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People Liked The Democratic Convention Better. Will That Boost Clinton?

Balloons descend as Hillary Clinton celebrates on the final night of the Democratic National Convention.
AFP/Getty Images
Balloons descend as Hillary Clinton celebrates on the final night of the Democratic National Convention.

Hillary Clinton can consider her convention a modest success. Gallup reported this week that 45 percent of Americans said they were more likely to vote for her, compared to 41 percent who said less likely.

Historically, that's not a terribly impressive number. But if you compare that to Donald Trump's convention, Clinton and her friends in Philadelphia last week did phenomenally well. Just 36 percent of Americans said the Republican convention made them more likely to vote for Trump, compared to 51 percent who said less likely.

That makes this year's Republican convention the least effective out of the 16 conventions that Gallup has measured since the 1980s.

Thus far, it sure looks like the Democratic convention has boosted Clinton, just as the Republican convention boosted Trump. So will it boost her more? We looked at those Gallup convention opinion figures, matching them up with Gallup's measures of past convention poll bounces. We added in Clinton's and Trump's median post-convention poll bounces from four surveys taken before and after both conventions.

(Aside: That dot wayyyy out there to the top and to the right? That's Bill Clinton, 1992, when he gained 16 percentage points against George H.W. Bush after the Democratic convention. We're including a table of past convention bounces and net convention opinions at the bottom of this post, if you want to know exactly whose dot is whose.)

There has been a positive — but by no means perfect — relationship between how well-received a convention was and how big a candidate's bounce was afterward. And this suggests yet another way this election is unusual: despite having the worst-received convention by far of all the conventions that Gallup has measured, Trump still got a positive bounce. His dot falls a bit outside the general trend.

But — and this is a huge but — how you measure this bounce makes a big difference. Gallup measures the bounce only by how much a candidate's own poll number went up. That is, Clinton had 45 percent support before the convention and 52 percent after in the CNN poll, which would be a 7-point bounce the way that Gallup is counting. But when you add in how much Trump lost during the DNC — how much the gap between them changed — she gained 12 points.

By that measure, Clinton, with the better-received convention, seems to have received a sizably bigger boost from her party's convention, as FiveThirtyEight and political data blogger Sam Wang have noted. The median of the four polls we used comes to a 3.5-point jump for Trump, versus 7 points for Clinton.

Trump's decline is a big part of Clinton's post-convention boost. In fact, pollster Charles Franklin pointed out this week that the DNC marks not only the start of an uptick in Clinton's favorability but the start of a slide in Trump's.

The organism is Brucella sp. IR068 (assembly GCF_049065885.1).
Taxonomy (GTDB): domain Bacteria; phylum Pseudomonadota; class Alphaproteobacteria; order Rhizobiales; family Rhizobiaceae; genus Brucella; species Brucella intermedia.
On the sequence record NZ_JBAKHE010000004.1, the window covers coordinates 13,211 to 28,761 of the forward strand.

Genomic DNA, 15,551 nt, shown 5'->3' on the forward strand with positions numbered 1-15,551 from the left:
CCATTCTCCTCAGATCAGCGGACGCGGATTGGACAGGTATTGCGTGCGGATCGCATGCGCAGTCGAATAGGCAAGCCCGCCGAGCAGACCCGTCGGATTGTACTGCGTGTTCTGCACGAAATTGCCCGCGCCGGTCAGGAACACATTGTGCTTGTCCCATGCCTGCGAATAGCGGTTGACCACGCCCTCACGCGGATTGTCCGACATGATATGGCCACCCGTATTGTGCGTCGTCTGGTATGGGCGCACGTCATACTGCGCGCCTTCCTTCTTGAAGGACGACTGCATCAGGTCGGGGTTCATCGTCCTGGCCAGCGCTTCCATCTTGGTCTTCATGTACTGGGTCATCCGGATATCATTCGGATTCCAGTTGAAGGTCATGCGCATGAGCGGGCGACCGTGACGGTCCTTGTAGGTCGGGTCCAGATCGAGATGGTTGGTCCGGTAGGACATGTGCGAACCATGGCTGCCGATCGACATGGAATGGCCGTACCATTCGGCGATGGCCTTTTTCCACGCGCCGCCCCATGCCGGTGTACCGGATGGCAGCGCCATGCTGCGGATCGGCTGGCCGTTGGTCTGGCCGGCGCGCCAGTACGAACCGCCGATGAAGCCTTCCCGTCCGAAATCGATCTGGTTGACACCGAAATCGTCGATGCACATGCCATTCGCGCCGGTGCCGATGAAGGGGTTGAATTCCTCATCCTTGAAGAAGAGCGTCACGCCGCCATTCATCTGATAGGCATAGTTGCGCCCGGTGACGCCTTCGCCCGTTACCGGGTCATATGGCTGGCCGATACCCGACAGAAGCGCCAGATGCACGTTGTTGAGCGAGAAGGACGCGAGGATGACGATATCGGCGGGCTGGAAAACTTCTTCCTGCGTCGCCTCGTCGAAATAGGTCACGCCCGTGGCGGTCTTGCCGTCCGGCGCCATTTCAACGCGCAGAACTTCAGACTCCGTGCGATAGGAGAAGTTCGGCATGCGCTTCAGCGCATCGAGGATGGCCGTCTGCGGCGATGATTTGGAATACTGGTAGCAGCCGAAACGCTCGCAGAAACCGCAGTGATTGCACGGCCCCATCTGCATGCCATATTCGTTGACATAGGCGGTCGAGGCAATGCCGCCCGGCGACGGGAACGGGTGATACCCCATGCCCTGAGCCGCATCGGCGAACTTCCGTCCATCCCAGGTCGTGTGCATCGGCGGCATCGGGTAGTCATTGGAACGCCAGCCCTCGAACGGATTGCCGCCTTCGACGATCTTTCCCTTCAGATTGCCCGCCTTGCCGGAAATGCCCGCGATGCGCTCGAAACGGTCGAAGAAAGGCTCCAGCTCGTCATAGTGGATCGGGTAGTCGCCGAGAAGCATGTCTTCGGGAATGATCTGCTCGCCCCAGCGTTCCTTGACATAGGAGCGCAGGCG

So does it matter? That depends on how you look at it. On the one hand, it's still 98 days until Election Day. And past polling averages haven't settled in closer to the final result until around 70 days out, as the New York Times' Josh Katz and Kevin Quealy reported earlier this year. And a good bounce doesn't necessarily mean a win in November. Just ask Michael Dukakis, who had a net-35-point positive response to his 1988 convention (and who gained 7 points afterward) but went on to lose to George H.W. Bush.

However, the four-day-long advertisements are remarkably good at setting the stage for November, as David Leonhardt wrote in the New York Times this year: "Since at least 1952, no presidential candidate has overcome a polling deficit immediately after the party conventions and gone on to win the popular vote."

By that logic, if the past is any guide, Clinton's polling lead now bodes well for her chances in November. Then again, this election is unusual in all sorts of ways: it features two phenomenally unpopular candidates, for example, and one of whom has no experience in elected office or the military. In other words, the past may not be a great guide in this presidential race.

One more caveat: conventions never happen in a vacuum. Just after the Republican convention (and in the run-up to the Democratic convention), Wikileaks released emails showing that Democratic National Committee officials were biased in favor of Clinton during the primaries. That may have further boosted Trump over Clinton. And now, in the wake of the Democratic convention, Trump's criticisms of the family of fallen soldier Humayun Khan — and the resulting, resounding critiques from other Republicans may likewise have swayed some poll respondents.

Copyright 2021 NPR. To see more, visit https://www.npr.org.

Danielle Kurtzleben is a political correspondent assigned to NPR's Washington Desk. She appears on NPR shows, writes for the web, and is a regular on The NPR Politics Podcast. She is covering the 2020 presidential election, with particular focuses on on economic policy and gender politics.